A 12-member task force compiled by the borough mayor had its inaugural meeting to formulate the elements of a climate action plan to be delivered to the Borough Assembly in about two years, notes from the Nov. 5 meeting of the Joint Climate Change Task Force show.
Members of the task force include the three local mayors, a borough assemblywoman, scientists, engineers, a lawyer and representatives from the transportation sector.
“What are we as a community going to do to prepare and adapt as a result of climate change?” is a central question being addressed, according to notes prepared by Brittany Smart, special assistant to Fairbanks North Star Borough Mayor Bryce Ward.
The Borough Assembly in July directed Ward to form the task force and seek “external funds” to pay for a climate action plan. The task force will decide what the plan will achieve, who will be hired to develop it and the level of public involvement.
The municipality of Anchorage adopted its climate action plan in May. The city of Homer was an early adopter, approving a climate action plan in 2007. Both plans have goals for greenhouse gas emission reductions. It’s not clear whether emissions reductions goals will be part of the Fairbanks plan.
The Home Heating Reclamation Act, a ballot question approved by borough voters in 2018, forbids the borough from regulating what comes out of chimneys.
The resolution underpinning the new task force requires the climate action plan to include “actions allowable by a second class borough to address climate change impacts.”
Jimmy Fox, a biologist and member of Fairbanks-based Citizens for Clean Air, is a member of the task force and said he would like the plan to include advice for individuals to mitigate climate change.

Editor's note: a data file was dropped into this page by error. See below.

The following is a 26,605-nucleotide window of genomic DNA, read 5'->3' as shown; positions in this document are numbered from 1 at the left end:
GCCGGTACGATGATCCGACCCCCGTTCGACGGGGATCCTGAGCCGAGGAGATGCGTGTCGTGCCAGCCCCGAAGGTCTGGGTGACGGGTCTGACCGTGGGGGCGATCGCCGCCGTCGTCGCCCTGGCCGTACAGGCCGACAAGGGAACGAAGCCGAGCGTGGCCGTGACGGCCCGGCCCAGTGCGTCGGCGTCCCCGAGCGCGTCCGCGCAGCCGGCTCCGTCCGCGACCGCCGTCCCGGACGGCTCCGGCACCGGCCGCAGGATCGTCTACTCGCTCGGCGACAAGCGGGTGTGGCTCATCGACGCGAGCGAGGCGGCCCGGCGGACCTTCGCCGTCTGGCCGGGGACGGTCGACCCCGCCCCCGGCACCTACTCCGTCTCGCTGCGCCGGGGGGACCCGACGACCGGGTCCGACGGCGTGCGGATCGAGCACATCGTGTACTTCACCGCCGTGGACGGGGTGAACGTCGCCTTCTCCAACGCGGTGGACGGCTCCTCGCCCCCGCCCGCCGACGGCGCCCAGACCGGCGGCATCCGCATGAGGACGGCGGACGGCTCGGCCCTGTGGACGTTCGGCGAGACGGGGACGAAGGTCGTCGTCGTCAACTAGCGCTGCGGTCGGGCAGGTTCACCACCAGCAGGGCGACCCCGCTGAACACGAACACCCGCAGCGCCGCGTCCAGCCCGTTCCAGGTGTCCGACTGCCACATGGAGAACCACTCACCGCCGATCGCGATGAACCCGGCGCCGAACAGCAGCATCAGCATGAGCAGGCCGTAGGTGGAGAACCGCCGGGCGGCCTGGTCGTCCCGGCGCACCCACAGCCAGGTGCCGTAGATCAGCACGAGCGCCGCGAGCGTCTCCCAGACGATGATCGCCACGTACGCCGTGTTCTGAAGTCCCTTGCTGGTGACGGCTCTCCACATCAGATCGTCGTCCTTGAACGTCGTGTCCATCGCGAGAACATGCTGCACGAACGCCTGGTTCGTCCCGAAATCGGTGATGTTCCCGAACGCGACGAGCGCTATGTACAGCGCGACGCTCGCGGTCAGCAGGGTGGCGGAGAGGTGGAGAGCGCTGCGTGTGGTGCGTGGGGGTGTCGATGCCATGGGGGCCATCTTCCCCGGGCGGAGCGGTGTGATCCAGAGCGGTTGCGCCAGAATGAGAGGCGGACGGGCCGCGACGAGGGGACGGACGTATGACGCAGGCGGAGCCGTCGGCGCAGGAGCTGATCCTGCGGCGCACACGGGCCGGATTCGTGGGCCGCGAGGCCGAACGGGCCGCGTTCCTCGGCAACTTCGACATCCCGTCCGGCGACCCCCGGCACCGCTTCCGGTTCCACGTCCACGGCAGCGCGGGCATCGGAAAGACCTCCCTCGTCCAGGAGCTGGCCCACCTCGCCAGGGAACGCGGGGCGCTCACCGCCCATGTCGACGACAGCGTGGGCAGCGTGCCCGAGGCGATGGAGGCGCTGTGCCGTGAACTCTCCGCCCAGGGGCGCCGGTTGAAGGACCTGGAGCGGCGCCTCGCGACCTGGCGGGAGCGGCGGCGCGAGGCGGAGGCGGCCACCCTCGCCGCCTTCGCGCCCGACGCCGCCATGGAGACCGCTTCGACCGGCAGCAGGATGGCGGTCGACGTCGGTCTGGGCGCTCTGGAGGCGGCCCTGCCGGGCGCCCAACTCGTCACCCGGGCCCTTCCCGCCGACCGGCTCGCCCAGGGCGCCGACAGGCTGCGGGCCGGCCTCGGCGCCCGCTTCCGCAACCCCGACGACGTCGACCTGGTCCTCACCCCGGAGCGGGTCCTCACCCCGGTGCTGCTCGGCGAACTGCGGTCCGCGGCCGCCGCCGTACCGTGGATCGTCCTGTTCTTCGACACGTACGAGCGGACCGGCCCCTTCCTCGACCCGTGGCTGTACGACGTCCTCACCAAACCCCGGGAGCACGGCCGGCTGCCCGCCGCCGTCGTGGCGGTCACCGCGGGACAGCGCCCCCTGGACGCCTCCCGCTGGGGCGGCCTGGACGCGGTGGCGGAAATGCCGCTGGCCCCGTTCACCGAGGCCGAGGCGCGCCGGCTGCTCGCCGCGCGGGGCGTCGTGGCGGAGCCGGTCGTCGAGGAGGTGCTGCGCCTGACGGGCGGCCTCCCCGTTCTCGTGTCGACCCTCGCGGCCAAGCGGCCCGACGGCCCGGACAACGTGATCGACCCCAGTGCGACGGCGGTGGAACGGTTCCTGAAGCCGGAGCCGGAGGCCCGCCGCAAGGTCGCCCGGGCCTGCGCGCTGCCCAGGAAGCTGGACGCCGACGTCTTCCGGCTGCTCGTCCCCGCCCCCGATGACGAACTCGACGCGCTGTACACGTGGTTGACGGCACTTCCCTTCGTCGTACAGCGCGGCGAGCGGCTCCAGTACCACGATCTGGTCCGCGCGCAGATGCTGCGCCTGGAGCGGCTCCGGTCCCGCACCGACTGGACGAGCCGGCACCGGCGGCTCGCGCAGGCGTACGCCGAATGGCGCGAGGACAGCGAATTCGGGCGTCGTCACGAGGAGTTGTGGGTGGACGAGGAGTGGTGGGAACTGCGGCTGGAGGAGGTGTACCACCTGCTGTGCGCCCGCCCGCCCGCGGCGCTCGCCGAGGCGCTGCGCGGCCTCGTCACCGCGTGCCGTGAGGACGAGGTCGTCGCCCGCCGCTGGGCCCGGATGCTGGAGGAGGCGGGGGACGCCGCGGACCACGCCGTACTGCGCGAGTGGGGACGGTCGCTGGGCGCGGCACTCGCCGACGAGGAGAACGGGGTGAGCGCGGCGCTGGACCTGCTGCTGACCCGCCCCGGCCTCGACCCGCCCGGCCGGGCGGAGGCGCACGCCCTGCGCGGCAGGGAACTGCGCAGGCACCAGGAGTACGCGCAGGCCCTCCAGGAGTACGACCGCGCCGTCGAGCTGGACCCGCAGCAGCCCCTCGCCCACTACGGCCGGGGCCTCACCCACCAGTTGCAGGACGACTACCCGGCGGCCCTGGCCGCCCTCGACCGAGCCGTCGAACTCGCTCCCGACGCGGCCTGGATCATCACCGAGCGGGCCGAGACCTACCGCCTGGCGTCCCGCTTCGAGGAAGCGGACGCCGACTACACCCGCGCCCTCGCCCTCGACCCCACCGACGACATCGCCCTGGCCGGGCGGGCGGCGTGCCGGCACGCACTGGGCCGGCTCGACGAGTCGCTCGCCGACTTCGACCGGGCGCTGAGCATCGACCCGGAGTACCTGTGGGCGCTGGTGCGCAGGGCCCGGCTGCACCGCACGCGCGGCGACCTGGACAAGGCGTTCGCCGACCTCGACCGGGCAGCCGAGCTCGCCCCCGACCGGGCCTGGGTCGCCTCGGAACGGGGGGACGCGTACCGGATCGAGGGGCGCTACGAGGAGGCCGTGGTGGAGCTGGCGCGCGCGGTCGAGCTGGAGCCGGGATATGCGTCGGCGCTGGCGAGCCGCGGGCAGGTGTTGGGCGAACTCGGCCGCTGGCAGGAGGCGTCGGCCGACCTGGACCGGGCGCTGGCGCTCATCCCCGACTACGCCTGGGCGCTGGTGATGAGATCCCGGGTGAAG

“People want to have agency. What can I do?” Fox said.
He expects multiple public meetings to unfold during which residents will be asked for their ideas and opinions, he said.
Another member of the task force is Ken Hall, account manager at Lynden Transport and chairman of the Energy, Environment & Natural Resources Committee of the Greater Fairbanks Chamber of Commerce.
Hall said he has no agenda and is keeping an open mind about what ought to be in the plan.
“We’re all kind of trying to do our homework,” he said.
Climate change is a topic of discussion at the chamber of commerce, Hall added.
“This is something that is on the horizon. It’s a topic kind of on everybody’s mind,” he said.
Members of the task force have received links to other climate action plans from cities across the globe including Toronto, Copenhagen and Christchurch. Cities in the Lower 48 are also on the list including Boulder, Colorado; Austin, Texas; and Richmond, California, a city near San Francisco with roughly the same population as the Fairbanks borough.
A project website was discussed at the inaugural meeting, according to the meeting notes. The task force is looking at meeting every month.
Fox said the next meeting is scheduled for Dec. 9. The borough will publicly notice the meeting once the agenda is finalized, according to Ward.
Contact staff writer Amanda Bohman at 459-7545. Follow her on Twitter: @FDNMborough.